What to know about CBD for nausea
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Cannabis contains a variety of compounds called cannabinoids. One of these compounds is called cannabidiol (CBD). Emerging research suggests that CBD may provide relief for nausea and vomiting.
While there is some discussion around the subject, some people claim that CBD helps with nausea. Most of the research that exists on CBD and nausea centers on the benefits for people with cancer.
Although current research is limited, some experts believe that CBD may benefit a range of symptoms stemming from various conditions, including nausea, pain, and anxiety.
CBD does not result in the “high” that many people associate with cannabis. Tetrahydrocannabinol (THC), which is another cannabinoid from the Cannabis sativa plant, is responsible for this.
This article examines the available research on CBD for nausea, looks at the possible side effects, and provides a list of product recommendations.
Is CBD legal? Hemp-derived CBD products with less than 0.3% THC are legal federally but still illegal under some state laws. Cannabis-derived CBD products, on the other hand, are illegal federally but legal under some state laws. Check local legislation, especially when traveling. Also, keep in mind that the Food and Drug Administration (FDA) have not approved nonprescription CBD products, which may be inaccurately labeled.
There is limited research on the use of CBD for nausea. Most of the scientific literature on CBD and nausea involves people with cancer.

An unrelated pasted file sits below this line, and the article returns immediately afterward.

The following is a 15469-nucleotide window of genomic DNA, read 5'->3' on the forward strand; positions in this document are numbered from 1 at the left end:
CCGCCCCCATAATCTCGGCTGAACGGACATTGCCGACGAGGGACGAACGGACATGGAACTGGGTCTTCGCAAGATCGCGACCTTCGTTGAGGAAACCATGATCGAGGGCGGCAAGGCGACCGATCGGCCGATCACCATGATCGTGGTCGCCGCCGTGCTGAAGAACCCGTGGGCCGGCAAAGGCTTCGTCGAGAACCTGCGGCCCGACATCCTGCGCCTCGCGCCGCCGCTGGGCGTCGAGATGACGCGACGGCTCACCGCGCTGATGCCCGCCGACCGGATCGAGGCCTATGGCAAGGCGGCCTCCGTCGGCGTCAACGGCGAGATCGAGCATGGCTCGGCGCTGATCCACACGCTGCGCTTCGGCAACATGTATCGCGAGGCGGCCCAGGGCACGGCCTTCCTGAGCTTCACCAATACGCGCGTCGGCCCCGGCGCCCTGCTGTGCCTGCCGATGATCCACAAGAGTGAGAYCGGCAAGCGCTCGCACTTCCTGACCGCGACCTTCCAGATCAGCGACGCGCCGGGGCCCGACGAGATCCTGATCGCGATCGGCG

People with cancer may experience nausea and vomiting. This is often due to the side effects of chemotherapy.
Animal research from 2011 suggests that CBD may help with nausea because of its interaction with serotonin receptors. Serotonin is a hormone that affects well-being, mood, and behavior.
However, researchers also conclude that THC is more likely to reduce nausea and vomiting than CBD.
A small 2016 study on humans found that people with nausea due to chemotherapy found relief after taking Sativex, a medicine containing CBD and THC.
Participants found the Sativex had a more significant impact on their symptoms than other antiemetic treatments. The Food and Drug Administration (FDA) have not approved Sativex in the U.S.
The American Cancer Society lists cannabinoids as a treatment option for chemotherapy-induced nausea and vomiting when other treatments do not work. They explain that cannabinoids may also help stimulate appetite in people with cancer.
People should talk to a doctor or healthcare provider before trying alternative treatments, including CBD.
Cannabis contains a variety of compounds called cannabinoids, including cannabidiol (CBD). Emerging research suggests that CBD may provide relief for nausea and vomiting.